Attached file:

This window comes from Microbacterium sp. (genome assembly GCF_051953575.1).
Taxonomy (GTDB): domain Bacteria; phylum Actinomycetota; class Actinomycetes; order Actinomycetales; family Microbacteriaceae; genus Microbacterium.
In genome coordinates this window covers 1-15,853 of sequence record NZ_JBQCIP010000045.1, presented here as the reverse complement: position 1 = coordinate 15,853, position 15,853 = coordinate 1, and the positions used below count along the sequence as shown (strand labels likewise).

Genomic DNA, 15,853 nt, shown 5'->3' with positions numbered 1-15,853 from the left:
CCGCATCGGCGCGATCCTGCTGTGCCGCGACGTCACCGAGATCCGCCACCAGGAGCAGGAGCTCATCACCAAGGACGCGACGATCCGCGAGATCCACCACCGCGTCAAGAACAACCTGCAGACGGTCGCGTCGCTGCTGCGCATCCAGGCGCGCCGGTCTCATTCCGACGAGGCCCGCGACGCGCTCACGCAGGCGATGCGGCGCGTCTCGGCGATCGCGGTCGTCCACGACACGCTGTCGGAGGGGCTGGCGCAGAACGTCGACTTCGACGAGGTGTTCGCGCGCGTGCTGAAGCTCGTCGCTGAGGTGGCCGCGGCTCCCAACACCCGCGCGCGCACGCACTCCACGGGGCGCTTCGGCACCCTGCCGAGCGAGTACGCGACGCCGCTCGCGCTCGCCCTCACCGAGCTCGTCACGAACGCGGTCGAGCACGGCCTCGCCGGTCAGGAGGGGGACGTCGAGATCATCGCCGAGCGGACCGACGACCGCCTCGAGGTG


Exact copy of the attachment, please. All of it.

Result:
This window comes from Microbacterium sp. (genome assembly GCF_051953575.1).
Taxonomy (GTDB): domain Bacteria; phylum Actinomycetota; class Actinomycetes; order Actinomycetales; family Microbacteriaceae; genus Microbacterium.
In genome coordinates this window covers 1-15,853 of sequence record NZ_JBQCIP010000045.1, presented here as the reverse complement: position 1 = coordinate 15,853, position 15,853 = coordinate 1, and the positions used below count along the sequence as shown (strand labels likewise).

Genomic DNA, 15,853 nt, shown 5'->3' with positions numbered 1-15,853 from the left:
CCGCATCGGCGCGATCCTGCTGTGCCGCGACGTCACCGAGATCCGCCACCAGGAGCAGGAGCTCATCACCAAGGACGCGACGATCCGCGAGATCCACCACCGCGTCAAGAACAACCTGCAGACGGTCGCGTCGCTGCTGCGCATCCAGGCGCGCCGGTCTCATTCCGACGAGGCCCGCGACGCGCTCACGCAGGCGATGCGGCGCGTCTCGGCGATCGCGGTCGTCCACGACACGCTGTCGGAGGGGCTGGCGCAGAACGTCGACTTCGACGAGGTGTTCGCGCGCGTGCTGAAGCTCGTCGCTGAGGTGGCCGCGGCTCCCAACACCCGCGCGCGCACGCACTCCACGGGGCGCTTCGGCACCCTGCCGAGCGAGTACGCGACGCCGCTCGCGCTCGCCCTCACCGAGCTCGTCACGAACGCGGTCGAGCACGGCCTCGCCGGTCAGGAGGGGGACGTCGAGATCATCGCCGAGCGGACCGACGACCGCCTCGAGGTG